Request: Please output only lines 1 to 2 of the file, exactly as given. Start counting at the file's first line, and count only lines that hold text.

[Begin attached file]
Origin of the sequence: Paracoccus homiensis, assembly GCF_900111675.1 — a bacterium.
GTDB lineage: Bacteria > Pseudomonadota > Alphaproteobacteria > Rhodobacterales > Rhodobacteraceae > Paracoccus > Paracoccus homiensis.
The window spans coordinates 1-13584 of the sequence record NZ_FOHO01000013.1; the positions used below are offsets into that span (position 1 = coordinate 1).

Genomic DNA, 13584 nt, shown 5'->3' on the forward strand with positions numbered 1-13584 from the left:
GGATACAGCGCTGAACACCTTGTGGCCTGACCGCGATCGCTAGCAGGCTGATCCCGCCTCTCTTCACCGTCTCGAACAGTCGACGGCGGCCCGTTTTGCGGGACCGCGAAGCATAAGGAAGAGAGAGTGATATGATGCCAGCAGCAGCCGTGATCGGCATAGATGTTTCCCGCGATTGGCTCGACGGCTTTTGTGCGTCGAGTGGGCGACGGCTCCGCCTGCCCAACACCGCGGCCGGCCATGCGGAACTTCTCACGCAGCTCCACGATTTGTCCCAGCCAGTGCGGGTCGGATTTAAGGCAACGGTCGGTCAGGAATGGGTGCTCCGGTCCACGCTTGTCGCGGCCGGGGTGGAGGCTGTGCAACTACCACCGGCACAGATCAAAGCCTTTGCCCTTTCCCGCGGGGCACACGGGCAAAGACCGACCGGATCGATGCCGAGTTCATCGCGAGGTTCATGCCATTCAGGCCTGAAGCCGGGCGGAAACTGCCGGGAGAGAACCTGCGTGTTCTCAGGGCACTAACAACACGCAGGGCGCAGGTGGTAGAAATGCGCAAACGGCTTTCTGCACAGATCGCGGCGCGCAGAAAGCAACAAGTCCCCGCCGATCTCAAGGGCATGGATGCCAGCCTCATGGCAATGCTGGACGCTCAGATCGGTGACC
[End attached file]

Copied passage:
Origin of the sequence: Paracoccus homiensis, assembly GCF_900111675.1 — a bacterium.
GTDB lineage: Bacteria > Pseudomonadota > Alphaproteobacteria > Rhodobacterales > Rhodobacteraceae > Paracoccus > Paracoccus homiensis.